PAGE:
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Tommy Robinson, 30, who quit EDL this week after founding it four years ago, says he will work with police to investigate racism in the organisationAlso apologised for creating an ‘us versus them’ culture in Britain and causing fear among British Muslims
He will now work with Maajid Nawaz, who heads the deradicalisation thinktank, The Quilliam Foundation

Tommy Robinson, who dramatically quit the English Defence League this week, has vowed to help police tackle racism within the organsation and has apologised for causing fear among British Muslims.

Mr Robinson, 30, said he would work with police to help them investigate racism in the organisation – known for its thuggish street protests and extremist followers.

Mr Robinson, whose real name is Stephen Yaxley-Lennon, also said he was sorry for creating a ‘us and them’ culture and for causing fear among British Muslims.

Mr Robinson, who co-founded the group four years ago with Kevin Carroll who also left the group this week, said: ‘I apologise for [creating] that fear.’

When asked about his claim that ‘every single Muslim’ was to blame for ‘getting away’ with the July 7 bombings, he also said ‘I’m sorry’.


Mr Robinson said that his past inflammatory statements had often been fuelled by alcohol and the adrenaline rush of ‘leading the biggest street protest movement in Europe.’

Giving reason for his decision to leave the group, Mr Robinson said he had been sobered by his 18-week stint in prison and by the experience of being shunned by parents when picking up his children at school.

He will now work with Maajid Nawaz, a former prominent member of the radical Islamist group Hizb ut-Tahrir and who heads the deradicalisation thinktank, the Quilliam Foundation.

Mr Nawaz, who is also a prospective Lib Dem MP, said he had refused to sit with Robinson after being approached during the filming of a BBC documentary last week.

‘I shook his hand and said “I’m sorry, I’m not going to sit with you … until you’re ready to talk about leaving the EDL. I can’t give legitimacy to the EDL.”‘

In an interview with the Guardian, Mr Nawaz said that Mr Robinson indicated that he was willing to leave after filming finished and so the paid began a series of conversations.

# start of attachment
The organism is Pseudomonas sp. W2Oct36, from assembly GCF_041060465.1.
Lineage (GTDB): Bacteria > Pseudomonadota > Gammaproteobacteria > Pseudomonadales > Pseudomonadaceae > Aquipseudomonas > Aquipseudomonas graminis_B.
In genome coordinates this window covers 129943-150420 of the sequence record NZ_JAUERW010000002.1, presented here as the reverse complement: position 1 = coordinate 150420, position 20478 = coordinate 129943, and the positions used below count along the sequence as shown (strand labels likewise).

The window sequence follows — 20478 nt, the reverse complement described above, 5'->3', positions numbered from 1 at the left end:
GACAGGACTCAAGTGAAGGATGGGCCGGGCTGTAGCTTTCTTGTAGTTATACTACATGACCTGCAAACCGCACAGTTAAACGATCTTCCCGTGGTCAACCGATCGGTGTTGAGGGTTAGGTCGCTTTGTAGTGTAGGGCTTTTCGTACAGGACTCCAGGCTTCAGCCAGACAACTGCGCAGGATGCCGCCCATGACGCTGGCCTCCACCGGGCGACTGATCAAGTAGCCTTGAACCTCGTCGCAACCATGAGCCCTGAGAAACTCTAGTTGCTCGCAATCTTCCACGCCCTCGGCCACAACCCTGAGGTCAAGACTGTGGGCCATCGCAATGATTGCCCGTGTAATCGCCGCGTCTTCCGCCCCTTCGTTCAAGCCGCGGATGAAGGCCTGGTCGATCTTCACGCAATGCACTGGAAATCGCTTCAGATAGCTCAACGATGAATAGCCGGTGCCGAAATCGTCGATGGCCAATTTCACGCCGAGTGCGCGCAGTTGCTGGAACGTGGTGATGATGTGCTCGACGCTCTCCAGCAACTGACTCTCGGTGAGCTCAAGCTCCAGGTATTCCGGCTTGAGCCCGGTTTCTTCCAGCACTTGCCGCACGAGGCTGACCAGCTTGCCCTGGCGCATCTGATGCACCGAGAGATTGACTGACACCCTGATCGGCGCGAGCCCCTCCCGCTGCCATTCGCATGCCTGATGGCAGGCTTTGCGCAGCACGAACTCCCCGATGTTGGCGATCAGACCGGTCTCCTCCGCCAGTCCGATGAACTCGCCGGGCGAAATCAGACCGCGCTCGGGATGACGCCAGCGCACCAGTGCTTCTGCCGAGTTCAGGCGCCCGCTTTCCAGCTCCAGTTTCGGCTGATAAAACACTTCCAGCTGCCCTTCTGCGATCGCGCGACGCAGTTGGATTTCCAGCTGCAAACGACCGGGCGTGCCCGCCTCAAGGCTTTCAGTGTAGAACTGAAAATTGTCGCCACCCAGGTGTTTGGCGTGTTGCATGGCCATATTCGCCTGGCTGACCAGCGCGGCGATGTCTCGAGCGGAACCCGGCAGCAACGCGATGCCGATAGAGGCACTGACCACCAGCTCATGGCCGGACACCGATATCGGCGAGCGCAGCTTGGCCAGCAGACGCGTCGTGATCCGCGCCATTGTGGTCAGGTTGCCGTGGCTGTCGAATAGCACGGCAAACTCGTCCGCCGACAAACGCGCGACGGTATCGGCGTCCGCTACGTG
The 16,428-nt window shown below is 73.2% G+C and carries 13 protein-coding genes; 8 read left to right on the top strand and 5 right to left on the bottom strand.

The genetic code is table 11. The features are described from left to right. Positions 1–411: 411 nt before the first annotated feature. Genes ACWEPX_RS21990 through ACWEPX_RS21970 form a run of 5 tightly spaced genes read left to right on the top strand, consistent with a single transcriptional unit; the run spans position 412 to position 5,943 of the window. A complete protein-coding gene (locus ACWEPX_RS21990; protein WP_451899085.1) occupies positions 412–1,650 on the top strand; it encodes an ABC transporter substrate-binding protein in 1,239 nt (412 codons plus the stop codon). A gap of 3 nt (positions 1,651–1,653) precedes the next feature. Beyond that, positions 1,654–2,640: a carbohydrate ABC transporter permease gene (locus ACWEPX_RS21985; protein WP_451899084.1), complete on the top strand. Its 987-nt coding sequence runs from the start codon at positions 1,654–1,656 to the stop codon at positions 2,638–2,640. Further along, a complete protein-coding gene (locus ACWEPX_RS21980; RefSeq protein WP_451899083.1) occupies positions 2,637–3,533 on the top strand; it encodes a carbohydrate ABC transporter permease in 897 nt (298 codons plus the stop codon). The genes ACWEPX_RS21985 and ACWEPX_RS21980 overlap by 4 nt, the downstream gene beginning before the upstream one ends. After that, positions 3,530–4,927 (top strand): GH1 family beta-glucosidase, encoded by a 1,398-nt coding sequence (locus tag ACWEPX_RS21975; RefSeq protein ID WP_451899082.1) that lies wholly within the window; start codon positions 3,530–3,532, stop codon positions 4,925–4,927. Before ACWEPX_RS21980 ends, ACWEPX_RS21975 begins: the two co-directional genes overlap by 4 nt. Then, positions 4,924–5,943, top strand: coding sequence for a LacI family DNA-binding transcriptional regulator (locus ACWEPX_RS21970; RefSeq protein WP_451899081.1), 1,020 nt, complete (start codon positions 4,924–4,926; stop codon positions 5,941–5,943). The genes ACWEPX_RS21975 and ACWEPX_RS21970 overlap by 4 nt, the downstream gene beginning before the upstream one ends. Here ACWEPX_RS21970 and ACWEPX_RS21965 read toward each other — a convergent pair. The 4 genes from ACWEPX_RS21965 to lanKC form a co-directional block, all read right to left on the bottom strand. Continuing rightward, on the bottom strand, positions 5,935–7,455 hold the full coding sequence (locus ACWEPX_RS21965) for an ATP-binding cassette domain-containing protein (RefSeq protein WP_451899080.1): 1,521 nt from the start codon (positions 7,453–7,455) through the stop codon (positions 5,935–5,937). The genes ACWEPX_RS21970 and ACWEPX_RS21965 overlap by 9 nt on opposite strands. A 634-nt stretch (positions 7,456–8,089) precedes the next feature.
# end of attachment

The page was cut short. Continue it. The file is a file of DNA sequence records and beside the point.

‘If something was set fire and someone wrote “David Cameron” on the side of it, does it mean he did it?’ – EDL leader defends his organisation after an Islamic Centre in north London is set on fire and ‘EDL’ is found written at the scene.

‘Our tactics are completely questionable, yes, and I understand people who say you are going about it the wrong way’ – Mr Robinson admits he understands why the EDL are criticised.

‘This is a day of respect for our Armed Forces. They’ve had their Arab Spring. This is time for the English Spring’ – offensive outburst after Drummer Lee Rigby was killed in Woolwich.

‘I class everyone in my community as everyone who is non-Islamic’ – The offensive words of Tommy Robinson who today said he is not anti-Muslim.

‘Complimentary lunch, manager’s a top lad, couldn’t be more apologetic’ – EDL leader Tweets his delight after Selfridges offer him a free lunch after previously refusing to serve him.

‘You obviously haven’t read the article properly – there is nothing in common with what you have to say’ – Mr Robinson is slapped down by Tony Blair’s office after he Tweets in support of an article the former Prime Minister wrote.

He said: ‘We spent the weekend talking over the phone, and then he came in [to the foundation] all day Monday and all day Tuesday.’

On Tuesday, Quilliam held a press conference where Mr Robinson announced his departure. 

Speaking at the time, Mr Robinson said he could no longer control members of the group.

He told the BBC: ‘When some moron lifts up his top and he’s got the picture of a mosque saying “boom”, and it’s all over the national newspapers, it’s me – it’s when I pick up my kids from school, the parents are looking at me – judging me on that.’

He added: ‘I have been considering this move for a long time. Whilst I want to lead a revolution against Islamist ideology, I don’t want to lead a revolution against Muslims.

‘I believe that the revolution needs to come from within the Islamic community and they need to stand up.’

Mr Robinson said the move would be a ‘massive problem’. He added: ‘Do I feel English Defence League members are going to plant bombs and target my family? No I don’t. [But] I feel there will be a backlash.’

In the Guardian interview, he said he now aims to ‘counter Islamist ideology . . . not with violence but with better, democratic ideas’.

Mr Robinson said his future work would involve taking on radicalism on all fronts, although he could not support anti-fascist groups because they also subscribed to ‘communism’ or were ‘anarchists’.

Prompted by Mr Nawaz, Mr Robinson appeared to agree with a vision of multiculturalism inclusive of a variety of ethnic and religious groups in Britain.

He added that he did not want to see some groups receiving ‘special treatment.’

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